Duch’s Lawyer Becomes First Foreign Bar Member in Cambodia

French attorney Francois Roux—who is on the legal team representing Kaing Guek Ieu, also known as Duch, before the Extraordinary Cham­bers in the Courts of Cambo­dia—became the first foreign member of the Bar Association of the Kingdom of Cambodia on Wednes­day morning.

Relations between the bar association and the ECCC have often been strained, and Roux’s swearing-in, which lasted about 10 minutes, evidenced a growing cordiality.

The bar, which has up to a month to consider applications from foreign lawyers, approved Roux’s unanimously only one day after it was received Aug 1.

“This means the Bar Association of the Kingdom of Cambodia tries its best to participate in the ECCC process,” said the bar’s Secretary-General, Ly Tayseng. “We have never had any interest in delaying the process.”

Roux, who lives in Montpellier, France, said that he would travel to Cambodia as needed over the coming months. “Taking the oath is part of the process that was begun so that the Extraordinary Cham­bers can now do the work for which they were created. I am happy to be able to add my contribution to this justice,” he said.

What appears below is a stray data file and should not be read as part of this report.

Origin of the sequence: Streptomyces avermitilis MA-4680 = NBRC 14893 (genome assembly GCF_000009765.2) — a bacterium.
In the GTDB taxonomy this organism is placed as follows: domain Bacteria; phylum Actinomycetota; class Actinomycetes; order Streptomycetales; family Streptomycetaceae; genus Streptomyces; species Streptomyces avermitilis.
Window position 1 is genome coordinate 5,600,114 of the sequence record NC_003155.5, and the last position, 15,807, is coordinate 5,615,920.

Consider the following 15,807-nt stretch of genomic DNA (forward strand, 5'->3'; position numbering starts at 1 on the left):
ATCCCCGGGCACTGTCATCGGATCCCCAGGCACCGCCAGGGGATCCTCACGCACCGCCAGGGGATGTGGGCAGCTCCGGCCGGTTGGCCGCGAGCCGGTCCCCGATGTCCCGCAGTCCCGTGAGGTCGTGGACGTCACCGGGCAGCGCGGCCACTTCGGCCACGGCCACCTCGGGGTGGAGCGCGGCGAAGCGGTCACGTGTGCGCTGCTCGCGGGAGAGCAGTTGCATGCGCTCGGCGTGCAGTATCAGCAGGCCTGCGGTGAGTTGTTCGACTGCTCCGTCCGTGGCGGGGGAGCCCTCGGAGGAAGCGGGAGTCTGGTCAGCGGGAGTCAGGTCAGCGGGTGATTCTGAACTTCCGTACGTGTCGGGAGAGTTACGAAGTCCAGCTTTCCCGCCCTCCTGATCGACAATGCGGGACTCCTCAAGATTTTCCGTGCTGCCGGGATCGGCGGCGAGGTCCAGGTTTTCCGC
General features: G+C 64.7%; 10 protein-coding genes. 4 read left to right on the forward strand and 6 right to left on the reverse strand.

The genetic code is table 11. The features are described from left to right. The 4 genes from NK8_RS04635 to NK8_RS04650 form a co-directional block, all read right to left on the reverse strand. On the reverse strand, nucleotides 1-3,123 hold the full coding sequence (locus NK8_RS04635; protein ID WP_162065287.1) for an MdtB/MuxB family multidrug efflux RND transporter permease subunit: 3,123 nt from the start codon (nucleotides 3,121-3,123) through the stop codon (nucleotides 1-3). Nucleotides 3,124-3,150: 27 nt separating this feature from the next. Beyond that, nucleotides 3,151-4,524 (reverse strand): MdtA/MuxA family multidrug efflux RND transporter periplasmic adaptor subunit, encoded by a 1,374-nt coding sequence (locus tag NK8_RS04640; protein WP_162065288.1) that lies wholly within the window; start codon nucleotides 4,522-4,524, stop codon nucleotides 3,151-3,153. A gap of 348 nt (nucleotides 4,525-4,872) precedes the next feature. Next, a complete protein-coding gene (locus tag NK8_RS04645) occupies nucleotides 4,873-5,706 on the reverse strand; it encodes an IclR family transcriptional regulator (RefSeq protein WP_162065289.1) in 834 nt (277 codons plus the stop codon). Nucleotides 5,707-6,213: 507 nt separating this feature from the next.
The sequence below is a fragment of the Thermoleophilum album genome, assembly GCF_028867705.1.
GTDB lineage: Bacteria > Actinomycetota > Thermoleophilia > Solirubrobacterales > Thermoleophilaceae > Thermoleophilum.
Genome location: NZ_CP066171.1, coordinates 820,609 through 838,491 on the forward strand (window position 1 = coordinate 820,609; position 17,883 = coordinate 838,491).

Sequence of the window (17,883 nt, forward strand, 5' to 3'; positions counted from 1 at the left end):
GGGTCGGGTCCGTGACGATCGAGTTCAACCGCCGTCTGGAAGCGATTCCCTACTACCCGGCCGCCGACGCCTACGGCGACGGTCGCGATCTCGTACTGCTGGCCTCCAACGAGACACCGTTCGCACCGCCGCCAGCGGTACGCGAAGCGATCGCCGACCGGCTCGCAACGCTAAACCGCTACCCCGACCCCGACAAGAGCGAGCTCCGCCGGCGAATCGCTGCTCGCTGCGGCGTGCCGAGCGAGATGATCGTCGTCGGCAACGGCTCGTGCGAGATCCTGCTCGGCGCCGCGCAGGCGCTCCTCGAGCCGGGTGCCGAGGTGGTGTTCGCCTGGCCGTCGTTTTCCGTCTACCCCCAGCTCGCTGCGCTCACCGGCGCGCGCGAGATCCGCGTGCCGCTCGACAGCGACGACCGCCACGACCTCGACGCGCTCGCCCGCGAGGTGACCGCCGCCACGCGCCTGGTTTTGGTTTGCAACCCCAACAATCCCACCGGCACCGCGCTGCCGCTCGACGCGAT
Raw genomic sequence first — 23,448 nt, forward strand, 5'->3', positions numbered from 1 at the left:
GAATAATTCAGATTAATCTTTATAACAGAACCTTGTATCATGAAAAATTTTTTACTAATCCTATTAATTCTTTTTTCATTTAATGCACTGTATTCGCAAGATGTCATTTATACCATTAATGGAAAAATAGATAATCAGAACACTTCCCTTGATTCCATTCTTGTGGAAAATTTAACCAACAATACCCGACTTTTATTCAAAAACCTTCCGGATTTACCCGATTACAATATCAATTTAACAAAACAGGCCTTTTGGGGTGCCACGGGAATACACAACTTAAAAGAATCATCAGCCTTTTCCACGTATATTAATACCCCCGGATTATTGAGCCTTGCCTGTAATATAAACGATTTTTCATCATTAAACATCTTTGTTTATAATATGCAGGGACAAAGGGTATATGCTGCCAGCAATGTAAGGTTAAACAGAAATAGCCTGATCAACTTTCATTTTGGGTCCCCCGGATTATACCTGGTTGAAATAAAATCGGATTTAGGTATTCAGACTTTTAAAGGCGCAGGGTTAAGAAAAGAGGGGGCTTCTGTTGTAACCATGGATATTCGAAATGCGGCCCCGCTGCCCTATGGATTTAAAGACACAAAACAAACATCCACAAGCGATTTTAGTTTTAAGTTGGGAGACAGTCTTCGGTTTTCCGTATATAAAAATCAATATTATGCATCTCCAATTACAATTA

Roux has 30 years of legal experience and has defended four cases be­fore the Inter­national Cri­minal Tri­bu­nal for Rwan­da. He is best known for help­­ing de­fend Za­ca­rias Mous­saoui, now serving a life sentence for his role in the Sept 11 attacks on the US in 2001.

“I think it’s going to be a great team,” said Richard Rogers, the tribunal’s deputy defender. “We’ve got one of the most experienced Cambo­dian lawyers, Kar Savuth, working alongside one of the most experienced international lawyers, Fran­cois Roux. It’s good for the ECCC in general, and…for the de­fense in particular.” Rogers added that the ECCC’s De­fense Support Section had re­ceived approximately 15 applications from foreign lawyers interested in working at the tribunal, which will be forwarded to the bar on request.

Arrested in 1999, Duch was the chief of the notorious S-21 prison in Phnom Penh, where some 14,000 people were detained and tortured under the Khmer Rouge regime. Both Roux and Kar Savuth de­clined to comment on whether Duch’s long pretrial detention in a Phnom Penh military prison would be an issue in his defense.



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